The easy ones pop off by just pushing them horizontally from one side. I used heavy bar with a bicycle handlebar grip against the pup to keep from damaging it. someof them I had to use the bar to pry them from the trunk.

For the tough ones, I used a reciprocating saw, AKA 'Sawsall', with a long wood cutting blade, but a hand saw will do too. I cut fron the top of where the pup meets the trunk at an angle towards the trunk. The angle is basically splitting the "V" between the side of the pup and the trunk in half. While cutting, you will see the pup nudge loose, that's far enough. You don't want to cut too deep into the mother trunk. then just push them off. I start with the upper ones first and work towards the base of the tree and continue this way all the way around the tree. If there are any pups grong out of the ground around the mother Sego, just dig under it and cut away the part the attaches it to the mother.

If the fronds get in your way, clip them off. You will be clipping them off anyway for potting as many suggest. I only clipped the old fronds at first. I will clip the rest as they begin to die off after potting. I just like how they look and I think they get energy from the sun. That's just my opinion, I am not an expert.

You may want to let them scab over before planting so you don't have to deal with fungicide. And be sure to let them dry a little between watering. The ones I have that survived from last year's harvest were allowed to dry out completely several times during the year. I don't know that the rest didn't survive. They may still be strugling to develop.

I have five good plants out of about 15 pups. This year I got them from a different plant and some are huge. One came from the base and already has roots on it. hopefully the fronds one that one will make it. If you would like to find out, send me an email next year, I don't know if I will remember to post here again.

Good luck and happy planting.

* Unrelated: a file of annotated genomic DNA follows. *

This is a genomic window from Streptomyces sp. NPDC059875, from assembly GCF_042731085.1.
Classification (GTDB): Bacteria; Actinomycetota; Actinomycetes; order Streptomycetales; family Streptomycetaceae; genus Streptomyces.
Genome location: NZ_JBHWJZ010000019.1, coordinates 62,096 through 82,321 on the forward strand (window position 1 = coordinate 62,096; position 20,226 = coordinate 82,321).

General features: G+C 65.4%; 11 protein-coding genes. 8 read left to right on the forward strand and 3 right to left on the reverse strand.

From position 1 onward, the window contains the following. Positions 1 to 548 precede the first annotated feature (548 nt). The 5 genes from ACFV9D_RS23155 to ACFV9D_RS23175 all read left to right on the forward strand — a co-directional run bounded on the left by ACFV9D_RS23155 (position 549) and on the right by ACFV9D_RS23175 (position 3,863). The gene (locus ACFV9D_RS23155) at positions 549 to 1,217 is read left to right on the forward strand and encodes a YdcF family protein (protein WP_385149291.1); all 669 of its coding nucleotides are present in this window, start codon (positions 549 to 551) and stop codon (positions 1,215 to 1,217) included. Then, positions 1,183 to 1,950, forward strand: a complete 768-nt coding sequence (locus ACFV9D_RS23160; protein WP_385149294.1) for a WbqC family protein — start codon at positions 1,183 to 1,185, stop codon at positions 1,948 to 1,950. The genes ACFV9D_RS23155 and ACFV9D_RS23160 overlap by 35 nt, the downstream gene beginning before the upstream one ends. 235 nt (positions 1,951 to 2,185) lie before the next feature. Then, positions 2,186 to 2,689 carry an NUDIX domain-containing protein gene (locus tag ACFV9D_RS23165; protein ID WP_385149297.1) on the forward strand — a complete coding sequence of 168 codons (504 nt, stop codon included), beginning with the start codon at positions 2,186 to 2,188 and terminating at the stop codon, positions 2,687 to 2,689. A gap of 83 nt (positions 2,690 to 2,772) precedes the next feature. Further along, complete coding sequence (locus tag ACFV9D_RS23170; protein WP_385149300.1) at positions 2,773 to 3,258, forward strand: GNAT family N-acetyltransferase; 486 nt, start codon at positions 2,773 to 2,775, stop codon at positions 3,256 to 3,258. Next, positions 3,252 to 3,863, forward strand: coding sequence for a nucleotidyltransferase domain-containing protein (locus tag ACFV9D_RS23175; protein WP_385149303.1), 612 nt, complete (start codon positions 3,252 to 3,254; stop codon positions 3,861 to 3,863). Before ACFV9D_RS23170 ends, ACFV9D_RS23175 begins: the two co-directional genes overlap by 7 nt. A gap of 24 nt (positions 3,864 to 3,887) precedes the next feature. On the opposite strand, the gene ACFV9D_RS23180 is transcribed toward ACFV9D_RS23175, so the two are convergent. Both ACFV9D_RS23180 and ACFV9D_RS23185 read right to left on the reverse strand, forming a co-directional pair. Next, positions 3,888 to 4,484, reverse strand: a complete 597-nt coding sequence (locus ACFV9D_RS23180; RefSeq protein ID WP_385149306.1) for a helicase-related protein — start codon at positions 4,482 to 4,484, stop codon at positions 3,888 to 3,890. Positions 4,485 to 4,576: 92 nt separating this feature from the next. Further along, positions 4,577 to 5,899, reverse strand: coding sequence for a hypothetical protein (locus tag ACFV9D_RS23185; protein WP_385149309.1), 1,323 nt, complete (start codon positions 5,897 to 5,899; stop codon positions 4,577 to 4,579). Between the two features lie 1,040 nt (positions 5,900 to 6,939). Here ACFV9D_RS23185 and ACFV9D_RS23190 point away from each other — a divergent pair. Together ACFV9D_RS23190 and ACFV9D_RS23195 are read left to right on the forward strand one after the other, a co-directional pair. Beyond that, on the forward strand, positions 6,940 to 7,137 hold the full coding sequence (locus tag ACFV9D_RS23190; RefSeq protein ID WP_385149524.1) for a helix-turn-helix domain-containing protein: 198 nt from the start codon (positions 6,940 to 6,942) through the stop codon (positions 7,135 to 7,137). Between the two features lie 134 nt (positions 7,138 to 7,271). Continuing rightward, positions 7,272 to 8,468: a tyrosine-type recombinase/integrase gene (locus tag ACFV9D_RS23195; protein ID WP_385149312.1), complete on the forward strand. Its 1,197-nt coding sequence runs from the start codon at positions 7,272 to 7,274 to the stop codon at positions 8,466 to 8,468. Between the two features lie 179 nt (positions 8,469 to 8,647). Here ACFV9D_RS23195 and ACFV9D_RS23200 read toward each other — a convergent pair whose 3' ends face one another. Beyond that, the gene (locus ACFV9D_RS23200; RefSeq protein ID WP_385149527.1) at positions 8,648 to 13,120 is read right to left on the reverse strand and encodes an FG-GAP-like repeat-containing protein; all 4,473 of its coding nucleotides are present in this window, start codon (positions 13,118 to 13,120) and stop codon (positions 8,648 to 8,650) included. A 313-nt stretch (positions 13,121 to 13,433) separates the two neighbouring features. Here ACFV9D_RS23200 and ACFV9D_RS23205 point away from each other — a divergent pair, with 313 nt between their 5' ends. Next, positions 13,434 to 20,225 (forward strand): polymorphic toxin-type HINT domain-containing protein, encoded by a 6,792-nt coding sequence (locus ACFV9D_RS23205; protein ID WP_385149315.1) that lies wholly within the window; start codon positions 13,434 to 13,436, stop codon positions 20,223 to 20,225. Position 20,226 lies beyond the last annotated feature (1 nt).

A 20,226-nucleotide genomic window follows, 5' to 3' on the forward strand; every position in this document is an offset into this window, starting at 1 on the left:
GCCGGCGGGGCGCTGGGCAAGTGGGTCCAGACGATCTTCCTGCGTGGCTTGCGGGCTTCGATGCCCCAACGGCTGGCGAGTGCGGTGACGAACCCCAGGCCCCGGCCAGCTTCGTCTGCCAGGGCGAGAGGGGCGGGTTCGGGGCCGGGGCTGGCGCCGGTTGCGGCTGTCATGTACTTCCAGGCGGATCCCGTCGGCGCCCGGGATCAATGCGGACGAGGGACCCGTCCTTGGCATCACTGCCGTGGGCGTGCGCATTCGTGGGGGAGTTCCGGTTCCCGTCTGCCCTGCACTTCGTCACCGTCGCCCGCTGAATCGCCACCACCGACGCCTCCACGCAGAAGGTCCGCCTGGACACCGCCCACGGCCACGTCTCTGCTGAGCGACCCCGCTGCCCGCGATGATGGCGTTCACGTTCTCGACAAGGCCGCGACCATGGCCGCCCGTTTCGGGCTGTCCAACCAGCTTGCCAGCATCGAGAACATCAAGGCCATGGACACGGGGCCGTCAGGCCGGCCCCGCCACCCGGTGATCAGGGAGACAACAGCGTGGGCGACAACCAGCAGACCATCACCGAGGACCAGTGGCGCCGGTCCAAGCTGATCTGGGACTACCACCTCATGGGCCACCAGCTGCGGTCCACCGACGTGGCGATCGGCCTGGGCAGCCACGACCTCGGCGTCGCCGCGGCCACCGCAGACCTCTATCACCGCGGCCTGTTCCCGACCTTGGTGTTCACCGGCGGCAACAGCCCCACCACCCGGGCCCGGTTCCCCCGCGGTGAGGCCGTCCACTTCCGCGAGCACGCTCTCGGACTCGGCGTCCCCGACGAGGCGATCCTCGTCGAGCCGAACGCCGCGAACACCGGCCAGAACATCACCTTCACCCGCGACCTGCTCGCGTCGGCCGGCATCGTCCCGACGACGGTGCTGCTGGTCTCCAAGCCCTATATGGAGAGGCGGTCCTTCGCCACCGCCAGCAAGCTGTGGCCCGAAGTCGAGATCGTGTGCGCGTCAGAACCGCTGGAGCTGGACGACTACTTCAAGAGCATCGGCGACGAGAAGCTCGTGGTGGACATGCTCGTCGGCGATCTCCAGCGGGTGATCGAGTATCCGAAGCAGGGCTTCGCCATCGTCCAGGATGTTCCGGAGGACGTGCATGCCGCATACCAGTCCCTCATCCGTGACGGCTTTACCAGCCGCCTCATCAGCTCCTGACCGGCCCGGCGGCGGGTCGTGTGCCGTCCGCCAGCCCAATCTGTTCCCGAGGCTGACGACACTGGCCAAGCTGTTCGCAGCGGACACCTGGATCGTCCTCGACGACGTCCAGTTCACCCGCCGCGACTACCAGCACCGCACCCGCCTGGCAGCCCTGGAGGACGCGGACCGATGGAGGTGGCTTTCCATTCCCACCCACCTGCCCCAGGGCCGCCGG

Here is a link that might be useful: Taft PC Services

    Bookmark   June 8, 2009 at 5:27AM
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good advice, I have raised several hundred pups, always let them dry off for a month or so befor planting cut all fronds off trim all damaged roots have fun Allen

    Bookmark   June 8, 2009 at 7:17AM
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Question: Is there a pup size limit when cutting from the mother sago? A neighbor has asked me to separate some rather large pups. Is there a need to cover the place of detachment with some kind of chemical?

    Bookmark   February 5, 2011 at 4:25PM
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I feel like a dummy but just exactly what IS a pup? Is it a large looking seed or is it the smaller 'shoots' (mini palms) that come up around the base of a mature plant. If it's the latter, can they be planted immediately or do you have to let them dry off as well?

Someone told me if I removed the 'mini palms' growing around the base it would kill the mama & the babies!

I surely don't want to do that but there are about 40 of them growing around the 2 trees on each side of my drive. They're about 12' tall & about 30 years old.

Blessings & happy green thumbs!

    Bookmark   April 29, 2011 at 4:21PM
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I separated several large pups March 2011. I have one that has sprouted (September) in a small pot. Should I winter it in the same pot in our sunroom, a bigger pot or plant it?

    Bookmark   September 25, 2011 at 9:48PM
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roselee z8b S.W. Texas

Sorry Merci Rose didn't receive a reply to the question she posed in April. The 'pups' are the little palms that come up from the sides of the mother palm and they can be separated.

Cathy, I think I'd be inclined to overwinter the new sprout inside just to be sure it survives in case we have another extra cold winter. Perhaps some others might have some personal experience concerning this.

    Bookmark   September 28, 2011 at 10:02AM
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lou_texas(8a N Central TX)

My large, much-loved sago didn't make it through last winter, but 3 of her pups did! Go figure.

    Bookmark   September 28, 2011 at 3:00PM
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When I was at Lowes 3 weeks ago, there was an older couple checking out. The lady was talking about the sago palm she wanted. I told her if she would come to my house, and bring a shovel, she could have all the pups she wanted. They were at my house within an hour, with the shovel. I showed her how to get the first pup, then they were on their own. They got some nice large pups, I never could get them that clean, they looked almost like a bulb with no white showing. I showed her how to remove all the leaves and only plant with 1/2 of the bulb in the sand, water and forget about it. When it starts to put on new leaves, it has rooted. Last year we used the truck to pop off the big ones. Took them to Finack's Nursery, he gave me $15 credit for each one that rooted. I went in the spring and used the credit to buy all my spring plants, it was like supermarket sweep. I do my pups in the spring, the nursery had a hugh greenhouse, so he was able to root them during the winter. He said they all rooted except one. Barbra

    Bookmark   September 28, 2011 at 9:15PM